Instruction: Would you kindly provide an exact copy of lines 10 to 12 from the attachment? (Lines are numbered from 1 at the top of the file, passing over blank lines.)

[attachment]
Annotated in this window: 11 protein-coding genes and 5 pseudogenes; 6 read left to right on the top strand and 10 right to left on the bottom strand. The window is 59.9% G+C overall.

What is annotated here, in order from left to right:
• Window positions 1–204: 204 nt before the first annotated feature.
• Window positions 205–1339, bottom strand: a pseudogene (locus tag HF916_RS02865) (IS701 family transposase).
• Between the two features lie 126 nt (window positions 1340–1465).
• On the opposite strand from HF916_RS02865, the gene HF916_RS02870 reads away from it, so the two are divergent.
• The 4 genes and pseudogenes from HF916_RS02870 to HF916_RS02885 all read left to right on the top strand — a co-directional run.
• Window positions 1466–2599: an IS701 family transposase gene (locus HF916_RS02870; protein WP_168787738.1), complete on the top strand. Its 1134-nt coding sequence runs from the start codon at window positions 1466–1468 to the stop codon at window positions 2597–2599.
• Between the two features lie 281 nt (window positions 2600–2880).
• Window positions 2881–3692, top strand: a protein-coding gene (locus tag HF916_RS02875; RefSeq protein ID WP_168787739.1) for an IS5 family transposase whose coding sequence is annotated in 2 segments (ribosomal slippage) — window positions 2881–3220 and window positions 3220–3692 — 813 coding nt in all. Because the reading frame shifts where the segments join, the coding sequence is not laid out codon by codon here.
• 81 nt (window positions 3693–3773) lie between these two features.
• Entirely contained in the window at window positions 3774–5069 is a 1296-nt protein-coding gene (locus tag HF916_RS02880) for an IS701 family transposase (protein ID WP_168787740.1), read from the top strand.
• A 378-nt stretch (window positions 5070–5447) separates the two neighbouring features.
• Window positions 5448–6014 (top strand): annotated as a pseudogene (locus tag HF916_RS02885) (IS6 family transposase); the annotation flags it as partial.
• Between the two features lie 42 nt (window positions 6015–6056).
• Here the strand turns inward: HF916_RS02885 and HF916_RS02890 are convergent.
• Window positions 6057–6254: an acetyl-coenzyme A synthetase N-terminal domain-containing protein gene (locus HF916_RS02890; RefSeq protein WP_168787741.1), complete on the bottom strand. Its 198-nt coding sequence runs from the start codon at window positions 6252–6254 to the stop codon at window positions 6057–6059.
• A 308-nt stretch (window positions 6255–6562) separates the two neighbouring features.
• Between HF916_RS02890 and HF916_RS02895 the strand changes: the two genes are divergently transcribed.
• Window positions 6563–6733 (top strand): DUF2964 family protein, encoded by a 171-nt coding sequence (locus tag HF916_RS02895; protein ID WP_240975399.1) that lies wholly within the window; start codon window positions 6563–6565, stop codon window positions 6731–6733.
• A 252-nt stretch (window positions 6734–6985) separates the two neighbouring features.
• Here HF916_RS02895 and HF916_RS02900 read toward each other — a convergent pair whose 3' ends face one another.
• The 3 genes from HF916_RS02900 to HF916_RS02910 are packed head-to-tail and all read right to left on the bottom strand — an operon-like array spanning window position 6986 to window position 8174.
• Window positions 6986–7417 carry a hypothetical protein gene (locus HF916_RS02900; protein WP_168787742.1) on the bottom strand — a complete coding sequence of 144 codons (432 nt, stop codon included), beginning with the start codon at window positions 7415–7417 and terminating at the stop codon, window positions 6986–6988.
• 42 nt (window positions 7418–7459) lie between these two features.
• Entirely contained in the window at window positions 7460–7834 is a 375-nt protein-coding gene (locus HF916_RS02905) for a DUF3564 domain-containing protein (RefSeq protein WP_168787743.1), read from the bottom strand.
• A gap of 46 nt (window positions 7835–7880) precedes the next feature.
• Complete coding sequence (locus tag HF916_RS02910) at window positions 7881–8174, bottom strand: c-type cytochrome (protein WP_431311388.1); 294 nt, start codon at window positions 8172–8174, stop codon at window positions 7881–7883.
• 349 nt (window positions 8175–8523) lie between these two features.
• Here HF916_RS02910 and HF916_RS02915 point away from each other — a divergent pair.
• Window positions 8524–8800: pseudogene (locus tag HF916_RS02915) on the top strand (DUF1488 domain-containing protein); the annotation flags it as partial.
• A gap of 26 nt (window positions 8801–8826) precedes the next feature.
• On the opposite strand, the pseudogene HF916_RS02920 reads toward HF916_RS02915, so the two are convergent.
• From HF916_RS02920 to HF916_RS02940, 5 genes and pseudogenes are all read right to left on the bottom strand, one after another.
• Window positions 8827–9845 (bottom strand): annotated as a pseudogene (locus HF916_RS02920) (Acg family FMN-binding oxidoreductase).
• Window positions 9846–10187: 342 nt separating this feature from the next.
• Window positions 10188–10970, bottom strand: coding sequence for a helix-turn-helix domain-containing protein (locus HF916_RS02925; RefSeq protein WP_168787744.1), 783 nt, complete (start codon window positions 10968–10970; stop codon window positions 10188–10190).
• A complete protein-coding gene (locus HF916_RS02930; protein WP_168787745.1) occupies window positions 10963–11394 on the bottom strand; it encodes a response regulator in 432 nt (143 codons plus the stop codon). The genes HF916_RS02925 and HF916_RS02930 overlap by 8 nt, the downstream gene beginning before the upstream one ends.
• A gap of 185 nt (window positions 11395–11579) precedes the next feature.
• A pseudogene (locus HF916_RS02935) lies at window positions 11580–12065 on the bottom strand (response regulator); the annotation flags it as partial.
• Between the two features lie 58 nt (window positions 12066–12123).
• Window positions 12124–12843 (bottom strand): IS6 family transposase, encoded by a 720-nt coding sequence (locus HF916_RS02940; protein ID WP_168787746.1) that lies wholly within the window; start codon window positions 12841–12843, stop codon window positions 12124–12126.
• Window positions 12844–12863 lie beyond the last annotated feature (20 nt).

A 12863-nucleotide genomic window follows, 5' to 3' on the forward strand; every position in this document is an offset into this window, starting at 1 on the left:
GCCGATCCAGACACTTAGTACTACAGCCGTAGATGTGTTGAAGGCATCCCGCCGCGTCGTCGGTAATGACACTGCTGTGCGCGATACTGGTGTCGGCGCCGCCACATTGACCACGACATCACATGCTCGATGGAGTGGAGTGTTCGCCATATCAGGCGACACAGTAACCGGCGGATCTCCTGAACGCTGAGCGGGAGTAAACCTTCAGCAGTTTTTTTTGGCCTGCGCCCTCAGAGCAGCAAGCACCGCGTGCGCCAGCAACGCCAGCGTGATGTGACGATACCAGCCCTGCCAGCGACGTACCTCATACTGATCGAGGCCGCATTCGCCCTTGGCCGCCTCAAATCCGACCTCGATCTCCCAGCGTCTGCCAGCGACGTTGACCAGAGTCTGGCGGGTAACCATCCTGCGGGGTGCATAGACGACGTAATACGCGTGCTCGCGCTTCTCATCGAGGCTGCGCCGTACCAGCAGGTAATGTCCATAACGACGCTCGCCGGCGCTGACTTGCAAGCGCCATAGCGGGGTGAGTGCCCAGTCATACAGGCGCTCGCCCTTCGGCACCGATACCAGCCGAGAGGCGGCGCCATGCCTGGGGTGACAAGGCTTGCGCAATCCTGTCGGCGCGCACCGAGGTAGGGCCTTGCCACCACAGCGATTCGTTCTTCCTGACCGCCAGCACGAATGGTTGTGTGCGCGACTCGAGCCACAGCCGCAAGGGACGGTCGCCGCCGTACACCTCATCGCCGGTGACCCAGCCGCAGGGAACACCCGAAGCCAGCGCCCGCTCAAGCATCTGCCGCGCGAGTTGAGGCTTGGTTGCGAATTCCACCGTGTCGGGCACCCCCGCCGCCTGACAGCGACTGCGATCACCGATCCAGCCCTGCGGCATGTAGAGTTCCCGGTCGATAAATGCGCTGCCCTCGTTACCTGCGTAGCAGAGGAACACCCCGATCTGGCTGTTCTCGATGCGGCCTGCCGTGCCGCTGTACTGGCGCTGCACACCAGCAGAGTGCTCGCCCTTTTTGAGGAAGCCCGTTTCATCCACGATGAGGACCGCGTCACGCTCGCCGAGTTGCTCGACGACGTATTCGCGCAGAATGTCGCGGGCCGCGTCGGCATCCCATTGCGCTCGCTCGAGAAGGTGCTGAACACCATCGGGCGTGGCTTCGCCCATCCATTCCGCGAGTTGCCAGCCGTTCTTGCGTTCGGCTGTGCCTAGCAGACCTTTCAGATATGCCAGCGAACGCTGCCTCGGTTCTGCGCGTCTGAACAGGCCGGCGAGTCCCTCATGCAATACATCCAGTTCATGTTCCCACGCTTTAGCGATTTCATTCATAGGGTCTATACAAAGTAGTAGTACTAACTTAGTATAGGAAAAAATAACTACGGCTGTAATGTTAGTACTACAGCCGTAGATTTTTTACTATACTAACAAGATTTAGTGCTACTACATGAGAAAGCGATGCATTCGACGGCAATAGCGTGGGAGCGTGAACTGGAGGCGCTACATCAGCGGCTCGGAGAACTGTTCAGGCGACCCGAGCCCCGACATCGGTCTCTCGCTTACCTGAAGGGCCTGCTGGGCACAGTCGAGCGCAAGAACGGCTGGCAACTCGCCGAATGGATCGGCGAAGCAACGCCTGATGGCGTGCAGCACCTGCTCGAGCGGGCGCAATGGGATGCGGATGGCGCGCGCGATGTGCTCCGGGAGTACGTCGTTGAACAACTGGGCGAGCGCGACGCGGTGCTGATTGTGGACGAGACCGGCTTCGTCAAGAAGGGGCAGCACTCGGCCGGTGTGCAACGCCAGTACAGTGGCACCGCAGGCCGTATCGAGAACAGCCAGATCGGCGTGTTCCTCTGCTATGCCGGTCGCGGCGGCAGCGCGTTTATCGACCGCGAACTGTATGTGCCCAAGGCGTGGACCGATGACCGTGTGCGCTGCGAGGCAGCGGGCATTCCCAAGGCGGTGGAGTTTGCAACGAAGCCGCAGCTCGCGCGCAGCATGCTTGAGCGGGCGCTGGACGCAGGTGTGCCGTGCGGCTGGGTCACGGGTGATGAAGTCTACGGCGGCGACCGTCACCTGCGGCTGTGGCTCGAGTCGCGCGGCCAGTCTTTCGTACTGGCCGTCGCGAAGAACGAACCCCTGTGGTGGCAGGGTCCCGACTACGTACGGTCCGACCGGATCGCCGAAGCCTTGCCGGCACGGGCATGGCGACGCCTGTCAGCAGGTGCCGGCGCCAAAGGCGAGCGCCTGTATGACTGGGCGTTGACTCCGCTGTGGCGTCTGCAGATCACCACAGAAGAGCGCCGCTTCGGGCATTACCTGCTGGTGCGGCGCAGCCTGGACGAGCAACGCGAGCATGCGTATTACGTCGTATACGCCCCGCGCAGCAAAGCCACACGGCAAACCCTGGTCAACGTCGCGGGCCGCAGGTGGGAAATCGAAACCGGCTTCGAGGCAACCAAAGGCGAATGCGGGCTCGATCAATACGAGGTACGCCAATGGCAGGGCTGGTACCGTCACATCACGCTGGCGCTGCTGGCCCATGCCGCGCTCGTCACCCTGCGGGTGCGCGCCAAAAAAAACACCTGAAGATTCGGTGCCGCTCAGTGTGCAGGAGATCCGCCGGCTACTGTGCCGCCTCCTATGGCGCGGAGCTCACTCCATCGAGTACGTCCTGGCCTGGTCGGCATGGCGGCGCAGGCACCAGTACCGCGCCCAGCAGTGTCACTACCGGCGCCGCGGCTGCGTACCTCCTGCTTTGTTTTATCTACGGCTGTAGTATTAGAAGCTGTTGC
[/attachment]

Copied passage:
• Window positions 2881–3692, top strand: a protein-coding gene (locus tag HF916_RS02875; RefSeq protein ID WP_168787739.1) for an IS5 family transposase whose coding sequence is annotated in 2 segments (ribosomal slippage) — window positions 2881–3220 and window positions 3220–3692 — 813 coding nt in all. Because the reading frame shifts where the segments join, the coding sequence is not laid out codon by codon here.
• 81 nt (window positions 3693–3773) lie between these two features.
• Entirely contained in the window at window positions 3774–5069 is a 1296-nt protein-coding gene (locus tag HF916_RS02880) for an IS701 family transposase (protein ID WP_168787740.1), read from the top strand.